It’s also important to note that non-friable ACMs can become friable if broken down or subjected to certain conditions.

While asbestos has some distinguishable features, an analysis of its appearance often requires the help of a microscope, which can show its color and shape. This is because asbestos can break down into such small particles that its fibers can’t be seen by the naked eye. In fact, the typical size of their fibers is 0.1 to 10 μm in length. Asbestos is only visible if it is in groups or clumps; otherwise, the individual fibers are too small to see without a microscope.

Because asbestos fibers are often microscopic, they can be airborne for days without being detected. This means they are easily inhaled into a person’s lungs, causing serious health issues.

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Asbestos, in its raw form, is typically a soft mineral. Chrysotile in particular, which accounts for about 98 percent of worldwide asbestos production in 1988, is made up of soft, flexible fibers. Chrysotile minerals tend to do less damage to body tissue than other types of asbestos; however, they’re still extremely dangerous and should be avoided.


What Should I Do If I Find Asbestos in My Home?

Because it was so commonly used just decades ago, asbestos is unfortunately not a rare find in many older homes or buildings. Should a homeowner find asbestos during a renovation, there are steps they can take to ensure their safety and minimize exposure during the asbestos abatement process.


The first action to take after finding asbestos in your home is to call a professional. They’ll take a look and test the materials for the harmful minerals. Once everything is thoroughly evaluated, they’ll recommend an action plan to either remove or repair the asbestos.

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Asbestos repair is typically the preferred method for handling asbestos since it involves the least amount of risk. A professional will conduct a repair either through encapsulation (coating with a sealant to prevent fibers from becoming airborne) or enclosure (covering with airtight material to prevent the release of fibers).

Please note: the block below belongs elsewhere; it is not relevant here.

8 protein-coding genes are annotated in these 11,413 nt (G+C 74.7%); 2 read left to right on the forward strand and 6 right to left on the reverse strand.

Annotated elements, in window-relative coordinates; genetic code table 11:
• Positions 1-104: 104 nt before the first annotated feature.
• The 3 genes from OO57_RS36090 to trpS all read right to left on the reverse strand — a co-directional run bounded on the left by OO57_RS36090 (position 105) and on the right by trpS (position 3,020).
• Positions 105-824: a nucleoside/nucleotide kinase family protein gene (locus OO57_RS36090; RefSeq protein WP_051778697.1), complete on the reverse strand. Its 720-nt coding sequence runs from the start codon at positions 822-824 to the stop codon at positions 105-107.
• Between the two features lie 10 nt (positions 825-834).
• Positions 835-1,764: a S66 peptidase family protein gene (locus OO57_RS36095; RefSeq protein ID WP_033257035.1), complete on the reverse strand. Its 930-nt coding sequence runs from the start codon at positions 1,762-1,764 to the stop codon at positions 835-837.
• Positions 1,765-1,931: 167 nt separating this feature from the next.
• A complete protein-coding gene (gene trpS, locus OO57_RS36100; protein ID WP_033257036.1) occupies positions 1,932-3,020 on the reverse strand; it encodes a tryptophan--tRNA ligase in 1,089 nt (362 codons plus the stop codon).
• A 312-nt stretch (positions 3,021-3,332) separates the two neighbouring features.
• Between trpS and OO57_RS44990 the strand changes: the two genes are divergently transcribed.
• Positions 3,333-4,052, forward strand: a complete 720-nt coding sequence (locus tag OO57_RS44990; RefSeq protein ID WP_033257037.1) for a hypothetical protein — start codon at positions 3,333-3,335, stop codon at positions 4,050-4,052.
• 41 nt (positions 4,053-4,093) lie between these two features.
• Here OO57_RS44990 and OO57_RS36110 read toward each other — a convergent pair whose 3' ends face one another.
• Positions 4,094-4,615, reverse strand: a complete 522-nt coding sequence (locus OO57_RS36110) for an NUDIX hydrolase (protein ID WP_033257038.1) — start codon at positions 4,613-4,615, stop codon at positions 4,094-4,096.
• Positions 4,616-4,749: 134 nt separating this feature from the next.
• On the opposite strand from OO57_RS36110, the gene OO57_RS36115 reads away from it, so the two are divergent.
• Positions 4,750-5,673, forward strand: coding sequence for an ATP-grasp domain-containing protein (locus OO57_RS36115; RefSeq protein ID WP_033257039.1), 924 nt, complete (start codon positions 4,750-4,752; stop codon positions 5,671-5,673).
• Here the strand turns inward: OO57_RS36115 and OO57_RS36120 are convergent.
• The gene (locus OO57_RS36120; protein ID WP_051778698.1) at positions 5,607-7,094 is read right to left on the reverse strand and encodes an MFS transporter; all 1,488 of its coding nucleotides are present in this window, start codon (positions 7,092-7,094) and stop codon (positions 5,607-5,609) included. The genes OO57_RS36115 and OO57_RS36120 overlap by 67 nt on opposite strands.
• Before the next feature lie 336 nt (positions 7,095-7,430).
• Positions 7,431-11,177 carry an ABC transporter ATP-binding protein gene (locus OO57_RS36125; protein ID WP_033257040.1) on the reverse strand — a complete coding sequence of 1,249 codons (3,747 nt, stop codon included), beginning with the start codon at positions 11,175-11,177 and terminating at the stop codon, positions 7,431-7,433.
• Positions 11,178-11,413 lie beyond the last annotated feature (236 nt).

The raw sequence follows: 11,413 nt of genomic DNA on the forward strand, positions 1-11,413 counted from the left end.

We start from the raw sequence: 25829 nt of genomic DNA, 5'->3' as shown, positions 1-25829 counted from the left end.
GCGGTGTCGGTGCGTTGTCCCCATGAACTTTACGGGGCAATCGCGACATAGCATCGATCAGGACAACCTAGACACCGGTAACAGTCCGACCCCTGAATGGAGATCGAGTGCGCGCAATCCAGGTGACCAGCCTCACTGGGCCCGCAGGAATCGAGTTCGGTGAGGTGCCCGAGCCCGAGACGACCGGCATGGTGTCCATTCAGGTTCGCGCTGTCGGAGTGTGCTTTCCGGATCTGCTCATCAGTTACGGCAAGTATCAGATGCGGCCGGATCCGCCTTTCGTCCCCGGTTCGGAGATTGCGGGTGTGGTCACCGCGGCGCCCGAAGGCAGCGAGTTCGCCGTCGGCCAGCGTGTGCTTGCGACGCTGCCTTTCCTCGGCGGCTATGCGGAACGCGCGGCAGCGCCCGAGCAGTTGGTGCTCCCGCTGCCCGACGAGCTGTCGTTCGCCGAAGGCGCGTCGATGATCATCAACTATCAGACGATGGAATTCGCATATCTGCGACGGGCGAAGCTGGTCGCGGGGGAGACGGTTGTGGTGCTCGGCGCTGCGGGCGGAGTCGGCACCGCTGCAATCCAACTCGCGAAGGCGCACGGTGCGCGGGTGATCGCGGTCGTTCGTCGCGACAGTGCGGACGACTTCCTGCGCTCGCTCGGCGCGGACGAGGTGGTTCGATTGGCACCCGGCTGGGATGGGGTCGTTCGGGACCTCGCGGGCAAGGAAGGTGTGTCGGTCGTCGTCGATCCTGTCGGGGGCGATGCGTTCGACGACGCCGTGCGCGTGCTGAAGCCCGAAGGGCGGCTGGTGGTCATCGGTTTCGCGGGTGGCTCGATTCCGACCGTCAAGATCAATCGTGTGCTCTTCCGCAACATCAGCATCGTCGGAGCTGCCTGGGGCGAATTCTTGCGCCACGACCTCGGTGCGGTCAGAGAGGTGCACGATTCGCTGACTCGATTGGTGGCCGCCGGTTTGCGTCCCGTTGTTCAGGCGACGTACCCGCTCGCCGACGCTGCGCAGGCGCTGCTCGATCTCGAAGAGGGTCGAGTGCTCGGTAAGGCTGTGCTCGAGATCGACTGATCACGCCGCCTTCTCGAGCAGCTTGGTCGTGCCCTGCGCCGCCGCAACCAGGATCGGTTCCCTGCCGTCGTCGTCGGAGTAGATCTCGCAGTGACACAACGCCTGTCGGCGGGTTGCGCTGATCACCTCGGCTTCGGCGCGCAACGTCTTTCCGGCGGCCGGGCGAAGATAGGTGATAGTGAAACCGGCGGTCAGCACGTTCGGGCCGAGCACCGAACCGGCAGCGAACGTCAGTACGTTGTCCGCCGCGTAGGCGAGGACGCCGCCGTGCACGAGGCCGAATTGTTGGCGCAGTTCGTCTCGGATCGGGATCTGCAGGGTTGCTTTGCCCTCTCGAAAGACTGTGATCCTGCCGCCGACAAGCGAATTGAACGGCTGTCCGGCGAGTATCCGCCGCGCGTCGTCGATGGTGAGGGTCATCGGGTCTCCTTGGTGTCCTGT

Asbestos removal is considered a last resort for most homeowners who find asbestos. The process of removing asbestos often causes fibers to become airborne within the home, which can pose serious health risks. However, trained professionals follow strict guidelines to ensure the safe removal of asbestos, including sealing off the area before disposing of it in a sealed dumpster or at an approved site.

Throughout the process, professionals wear protective gear and respirators, and the work area will have HEPA filters to clean the air. Additionally, these authorized individuals will handle cleanup and re-evaluate the space before homeowners return.

It’s important to note that DIY removal is not recommended and can be extremely dangerous. Homeowners who discover asbestos in their homes should consult a licensed asbestos abatement professional to address the issue. However, knowing how to visually identify asbestos is a good first step in making a home safer to live in.